When I was in Qatar in 2005-2006, one unit had an SMLE made in 1916, IIRC, that they had obtained somewhere. They're still out there, and still in use in some areas.
 

eveled

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@blume357 You have more details than most sons of combat veterans. They didn’t like to talk about it. I’ve always enjoyed you posts about your dad. Thanks for sharing.

One picture in particular his hands and fingers are all knarled and bent. Reminds me of my grandfather’s hands. They must of been sore but he never complained.
 

Bob Wright

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As to "rubber" movie guns, those Single Action Colts that were thrown across the room in John Wayne's dying scene in "The Shootist" were of that sort.

The guns used i that movie show, by the way, were Great Western revolvers presented to John Wayne by Bill Wilson around 1953 or 1954, and are depicted in Elmer Keith's work "Sixguns By Keith."

Bob Wright
 

aaronrb204

Bearcat
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bowling green, va
'The bolt is spring assisted to allow the soliders to fire faster.'
This must be a 'special' model. The bolt movement is only 'spring assisted' when the striker is still cocked. The bolt design is 'cock on closing' which, depending on thought process, may be considered 'better' than 'cock on opening' BUT, the fact that the Enfield was the last mass produced bolt action to use cock on close indicates that there are better designs.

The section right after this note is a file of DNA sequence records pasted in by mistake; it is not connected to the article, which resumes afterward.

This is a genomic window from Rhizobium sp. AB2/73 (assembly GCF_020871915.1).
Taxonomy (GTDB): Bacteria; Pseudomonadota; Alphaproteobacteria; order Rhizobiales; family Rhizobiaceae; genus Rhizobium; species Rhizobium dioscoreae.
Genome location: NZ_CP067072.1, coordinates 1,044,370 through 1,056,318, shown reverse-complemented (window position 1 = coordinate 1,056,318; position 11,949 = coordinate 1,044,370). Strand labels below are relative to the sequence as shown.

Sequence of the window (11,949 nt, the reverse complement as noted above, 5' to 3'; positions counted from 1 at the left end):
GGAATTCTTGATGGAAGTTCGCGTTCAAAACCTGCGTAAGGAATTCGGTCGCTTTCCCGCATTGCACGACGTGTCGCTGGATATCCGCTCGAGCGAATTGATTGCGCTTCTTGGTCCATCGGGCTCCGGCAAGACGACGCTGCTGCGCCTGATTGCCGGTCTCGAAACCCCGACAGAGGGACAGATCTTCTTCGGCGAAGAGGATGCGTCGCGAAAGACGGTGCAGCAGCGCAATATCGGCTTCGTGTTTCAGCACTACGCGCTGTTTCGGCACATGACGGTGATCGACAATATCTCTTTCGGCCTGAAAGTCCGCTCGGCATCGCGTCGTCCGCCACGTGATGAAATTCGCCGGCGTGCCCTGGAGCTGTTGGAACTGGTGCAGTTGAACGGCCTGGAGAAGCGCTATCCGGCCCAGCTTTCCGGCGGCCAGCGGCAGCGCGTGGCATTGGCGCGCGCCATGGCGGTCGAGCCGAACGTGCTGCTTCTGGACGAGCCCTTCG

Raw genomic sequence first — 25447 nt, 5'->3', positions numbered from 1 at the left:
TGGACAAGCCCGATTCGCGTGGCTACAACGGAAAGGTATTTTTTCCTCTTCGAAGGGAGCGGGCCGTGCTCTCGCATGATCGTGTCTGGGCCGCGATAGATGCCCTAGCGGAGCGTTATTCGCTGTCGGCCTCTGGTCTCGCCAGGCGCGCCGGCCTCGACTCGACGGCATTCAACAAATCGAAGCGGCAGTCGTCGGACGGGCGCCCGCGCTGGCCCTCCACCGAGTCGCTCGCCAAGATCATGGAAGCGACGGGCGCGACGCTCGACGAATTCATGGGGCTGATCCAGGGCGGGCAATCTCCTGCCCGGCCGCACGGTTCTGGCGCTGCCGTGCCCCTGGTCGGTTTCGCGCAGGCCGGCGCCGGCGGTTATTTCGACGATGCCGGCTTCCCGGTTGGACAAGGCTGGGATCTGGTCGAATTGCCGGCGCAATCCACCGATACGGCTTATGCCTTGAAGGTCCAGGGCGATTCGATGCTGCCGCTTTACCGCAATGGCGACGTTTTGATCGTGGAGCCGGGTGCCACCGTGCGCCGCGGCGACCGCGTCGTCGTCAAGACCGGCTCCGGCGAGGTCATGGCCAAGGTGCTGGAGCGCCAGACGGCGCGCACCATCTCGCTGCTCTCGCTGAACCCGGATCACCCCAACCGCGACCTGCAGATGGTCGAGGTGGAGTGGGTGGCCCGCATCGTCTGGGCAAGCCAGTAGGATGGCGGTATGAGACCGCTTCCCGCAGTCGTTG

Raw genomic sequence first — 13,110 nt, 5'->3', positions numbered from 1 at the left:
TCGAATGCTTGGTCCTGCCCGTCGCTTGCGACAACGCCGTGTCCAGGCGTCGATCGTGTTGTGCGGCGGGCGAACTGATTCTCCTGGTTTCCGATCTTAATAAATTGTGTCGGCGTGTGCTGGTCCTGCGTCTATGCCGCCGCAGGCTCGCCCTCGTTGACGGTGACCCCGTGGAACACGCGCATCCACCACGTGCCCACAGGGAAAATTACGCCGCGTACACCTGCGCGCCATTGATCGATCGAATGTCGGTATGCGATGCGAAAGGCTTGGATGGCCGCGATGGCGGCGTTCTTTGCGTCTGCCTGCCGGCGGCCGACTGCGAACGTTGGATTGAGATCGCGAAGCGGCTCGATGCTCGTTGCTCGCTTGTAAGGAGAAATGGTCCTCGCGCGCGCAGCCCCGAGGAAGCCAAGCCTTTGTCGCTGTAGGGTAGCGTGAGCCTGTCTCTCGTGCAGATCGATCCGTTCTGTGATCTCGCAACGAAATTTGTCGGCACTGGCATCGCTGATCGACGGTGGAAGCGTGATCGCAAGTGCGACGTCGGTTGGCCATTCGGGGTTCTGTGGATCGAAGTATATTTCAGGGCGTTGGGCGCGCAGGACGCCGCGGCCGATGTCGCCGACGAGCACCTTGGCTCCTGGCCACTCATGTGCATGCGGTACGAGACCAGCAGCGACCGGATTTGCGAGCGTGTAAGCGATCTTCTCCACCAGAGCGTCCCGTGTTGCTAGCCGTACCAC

The Mauser 98 lockup allowed for a stronger action but had various disadvantages. The Lee-Enfield family was able to be fired faster and most shooters were able to work the action without losing sight picture. However it was not adaptable to more powerful chamberings as we have seen the Mauser action was over the last 120 years.

As to the mad minute drill, the trigger was worked with the middle finger while the thumb and forefinger held the bolt handle. This way there was no need to constantly reposition the hand. During the early days of The Great War, especially at Mons, the BEF was thought by many German soldiers to be armed with hundreds of machine guns. Those divisions were made of the best trained soldiers in Europe and probably the world. They were able to keep up a sustained and well aimed volume of fire that was decidedly unexpected by the enemy. They were of course pushed back by overwhelming numbers and as the war dragged on and training decreased, that capability was lost.

I had an Ishy for a while. It was a dog but it was fun. I miss the smoothness of that action.
 

6GUNSONLY

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I have a very nice condition Mk 5 No. 1 ("jungle carbine) that I love. I put a scope on it for a while just to see what the accuracy potential was, and obtained 1.25" to 1.5" 100 yard groups consistently. I never saw the " wandering zero" these were known for with my rifle. Of course I never fired it as fast as possible for 200 rounds, either. I've killed several deer with it with handloaded 150 and 175 grain softpoints. I think they are wonderful old rifles, tried in battle and utterly reliable.